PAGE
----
New Colorado law allows forcible entry into a car to rescue at-risk animal or person

COLORADO SPRINGS, Colo. — Humane Society officials said this year there have been about 100 calls to the Humane Society in 2017 and nearly 70 percent of those have happened in June alone.

Wednesday is the first full day of summer, and animal experts are explaining how to keep your dog healthy in the heat.

“A day like today where it’ll reach 90 it’ll be over 120 degrees within 10 minutes inside that vehicle,” said the Director of Animal Law Enforcement at the Pikes Peak Humane Society Joe Stafford.

Stafford said in this heat it’s best to leave your pets at home where they will be safer and more comfortable.

“People are extremely concerned about this issue and they are very quick to call and we are extremely fast to respond,” said Stafford.

Stafford said that if you see a dog in a car that is barking frantically, panting, or is unresponsive, they ask you to take action and call them right away.

He explained that they take situations like this very seriously.  People who leave their dogs in hot cars, where animal control is required to take action, pet owners could face charges associated with animal cruelty and even possible jail time.

“The biggest consequence is the detriment to that animal, they can suffer long-term damage, and or death from being left unattended in a vehicle. No matter what we do to hold the owner accountable, nothing will ever change that,” said Stafford.

In April, Governor John Hickenlooper passed a new law, making it legal to forcibly enter a car to rescue an at-risk animal or person.

“I would have no problem doing that,” said dog owner Brandon Engelhardt. “If the dog was in there for 15-20 minutes and I can see that it’s starting to get tired and fatigue then ya, I’m going to break the window.”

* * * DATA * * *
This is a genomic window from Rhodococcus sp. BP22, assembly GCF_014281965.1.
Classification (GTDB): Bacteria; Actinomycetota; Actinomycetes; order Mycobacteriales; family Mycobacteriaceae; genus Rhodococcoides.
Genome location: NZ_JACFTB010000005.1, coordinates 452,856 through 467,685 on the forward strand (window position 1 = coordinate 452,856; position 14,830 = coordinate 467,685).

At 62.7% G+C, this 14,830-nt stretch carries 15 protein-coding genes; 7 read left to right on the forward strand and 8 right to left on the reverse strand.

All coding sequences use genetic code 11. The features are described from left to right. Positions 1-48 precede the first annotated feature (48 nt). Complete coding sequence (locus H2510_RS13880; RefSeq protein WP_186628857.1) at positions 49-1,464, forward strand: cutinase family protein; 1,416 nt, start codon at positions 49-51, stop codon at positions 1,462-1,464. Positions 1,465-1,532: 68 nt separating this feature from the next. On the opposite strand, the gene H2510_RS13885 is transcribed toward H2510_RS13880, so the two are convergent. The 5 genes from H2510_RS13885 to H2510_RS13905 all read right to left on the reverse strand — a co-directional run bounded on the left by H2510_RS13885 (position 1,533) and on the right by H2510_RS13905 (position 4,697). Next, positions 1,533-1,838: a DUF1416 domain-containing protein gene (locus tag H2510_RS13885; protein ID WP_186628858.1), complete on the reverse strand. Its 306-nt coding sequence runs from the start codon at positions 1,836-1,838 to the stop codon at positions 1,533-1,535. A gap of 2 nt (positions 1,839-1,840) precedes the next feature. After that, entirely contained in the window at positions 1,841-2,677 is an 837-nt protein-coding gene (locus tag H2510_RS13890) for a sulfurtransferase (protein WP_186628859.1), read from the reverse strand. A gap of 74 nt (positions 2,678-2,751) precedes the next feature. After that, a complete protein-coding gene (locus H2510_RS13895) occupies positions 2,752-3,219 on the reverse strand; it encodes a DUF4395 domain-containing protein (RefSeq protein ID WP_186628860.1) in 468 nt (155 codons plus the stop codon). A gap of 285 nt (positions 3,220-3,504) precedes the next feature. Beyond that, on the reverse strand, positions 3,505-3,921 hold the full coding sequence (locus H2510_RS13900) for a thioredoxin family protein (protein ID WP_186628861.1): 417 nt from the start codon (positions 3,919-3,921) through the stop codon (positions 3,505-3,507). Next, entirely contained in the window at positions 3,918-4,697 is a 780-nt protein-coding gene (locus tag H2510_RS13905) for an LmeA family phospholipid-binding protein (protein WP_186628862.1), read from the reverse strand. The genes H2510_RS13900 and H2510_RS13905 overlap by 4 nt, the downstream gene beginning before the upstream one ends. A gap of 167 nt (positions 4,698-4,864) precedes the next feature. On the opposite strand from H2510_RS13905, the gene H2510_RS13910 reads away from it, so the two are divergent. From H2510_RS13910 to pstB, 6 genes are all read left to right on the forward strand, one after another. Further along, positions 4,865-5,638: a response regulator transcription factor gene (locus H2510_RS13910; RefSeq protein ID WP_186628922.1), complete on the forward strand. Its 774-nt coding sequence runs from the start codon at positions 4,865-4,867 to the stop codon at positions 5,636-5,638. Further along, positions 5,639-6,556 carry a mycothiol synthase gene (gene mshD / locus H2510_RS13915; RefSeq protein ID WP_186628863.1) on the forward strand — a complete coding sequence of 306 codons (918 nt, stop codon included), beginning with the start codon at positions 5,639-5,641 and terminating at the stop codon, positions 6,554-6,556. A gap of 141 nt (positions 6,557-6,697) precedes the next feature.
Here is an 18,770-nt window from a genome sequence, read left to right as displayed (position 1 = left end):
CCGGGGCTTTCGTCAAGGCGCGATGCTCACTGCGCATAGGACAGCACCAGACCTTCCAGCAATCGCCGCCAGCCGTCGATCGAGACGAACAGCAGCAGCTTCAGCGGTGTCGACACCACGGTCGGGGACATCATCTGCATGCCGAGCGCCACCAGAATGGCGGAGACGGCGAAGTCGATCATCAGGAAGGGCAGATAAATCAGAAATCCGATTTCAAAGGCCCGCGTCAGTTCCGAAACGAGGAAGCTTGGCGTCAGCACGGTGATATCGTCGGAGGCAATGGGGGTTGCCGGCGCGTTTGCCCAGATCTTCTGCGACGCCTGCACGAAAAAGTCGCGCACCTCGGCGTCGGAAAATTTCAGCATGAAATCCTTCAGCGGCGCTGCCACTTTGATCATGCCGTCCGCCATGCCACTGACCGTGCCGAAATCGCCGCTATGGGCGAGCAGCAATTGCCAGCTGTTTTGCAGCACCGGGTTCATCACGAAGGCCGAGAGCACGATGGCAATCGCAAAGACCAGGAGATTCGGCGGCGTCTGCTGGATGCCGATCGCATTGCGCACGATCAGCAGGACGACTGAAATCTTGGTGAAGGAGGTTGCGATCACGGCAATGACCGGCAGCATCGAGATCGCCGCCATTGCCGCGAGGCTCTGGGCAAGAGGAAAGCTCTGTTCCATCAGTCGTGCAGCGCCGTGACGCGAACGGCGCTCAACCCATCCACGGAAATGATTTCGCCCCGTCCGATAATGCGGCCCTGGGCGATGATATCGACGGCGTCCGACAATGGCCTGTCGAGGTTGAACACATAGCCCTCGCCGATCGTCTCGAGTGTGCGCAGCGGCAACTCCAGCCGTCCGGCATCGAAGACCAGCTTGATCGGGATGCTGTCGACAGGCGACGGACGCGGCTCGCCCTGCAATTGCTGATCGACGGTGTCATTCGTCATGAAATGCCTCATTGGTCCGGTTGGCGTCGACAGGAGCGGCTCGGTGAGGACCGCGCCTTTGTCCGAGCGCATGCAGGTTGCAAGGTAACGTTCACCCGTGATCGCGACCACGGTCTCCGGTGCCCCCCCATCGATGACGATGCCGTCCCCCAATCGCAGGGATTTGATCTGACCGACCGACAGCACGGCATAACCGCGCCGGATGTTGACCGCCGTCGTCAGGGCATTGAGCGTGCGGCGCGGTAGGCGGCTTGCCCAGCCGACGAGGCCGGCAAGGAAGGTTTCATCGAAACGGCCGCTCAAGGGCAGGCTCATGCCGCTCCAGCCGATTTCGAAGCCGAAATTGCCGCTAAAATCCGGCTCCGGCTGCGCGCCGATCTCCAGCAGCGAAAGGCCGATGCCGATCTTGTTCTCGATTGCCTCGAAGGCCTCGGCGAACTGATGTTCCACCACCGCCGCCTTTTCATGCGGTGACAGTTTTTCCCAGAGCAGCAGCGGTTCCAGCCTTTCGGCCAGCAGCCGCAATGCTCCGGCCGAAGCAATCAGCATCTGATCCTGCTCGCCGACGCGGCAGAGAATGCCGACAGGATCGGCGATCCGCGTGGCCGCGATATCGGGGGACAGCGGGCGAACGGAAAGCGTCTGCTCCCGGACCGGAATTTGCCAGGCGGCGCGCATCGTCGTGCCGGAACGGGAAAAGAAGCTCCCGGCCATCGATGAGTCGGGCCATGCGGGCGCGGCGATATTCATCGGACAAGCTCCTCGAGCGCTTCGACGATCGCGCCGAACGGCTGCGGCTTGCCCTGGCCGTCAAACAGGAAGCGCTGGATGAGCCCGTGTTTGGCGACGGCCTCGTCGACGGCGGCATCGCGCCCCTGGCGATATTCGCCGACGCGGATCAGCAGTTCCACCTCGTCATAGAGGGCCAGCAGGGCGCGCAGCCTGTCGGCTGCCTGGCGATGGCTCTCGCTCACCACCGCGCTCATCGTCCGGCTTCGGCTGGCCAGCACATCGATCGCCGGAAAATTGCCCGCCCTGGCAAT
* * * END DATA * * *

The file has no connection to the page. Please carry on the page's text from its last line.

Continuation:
The law has certain stipulations for the Good Samaritan before they are immune from criminal penalties for rescuing an animal or person from a vehicle.

The person must:

  • Have a reason to believe the pet is in immediate danger, could face death or serious medical complications
  • Only use necessary force and seek other methods to enter vehicle
  • Make an reasonable attempt to find the pet owner
  • Call authorities like police or animal control
  • Stay on scene until authorities arrive

“You are going to have some irresponsible people who are going to view the law as a chance to break someone’s window and destroy property, so I think that’s a very good stipulation,” Engelhardt said.

It’s very important to remember the above conditions, because any other situation where you break someone’s car window you could face charges of criminal mischief, theft, or property damage.

Although the Governor signed the bill back in April, the law doesn’t take effect until 90 days after that, making the effective date of the law August 9, 2017.

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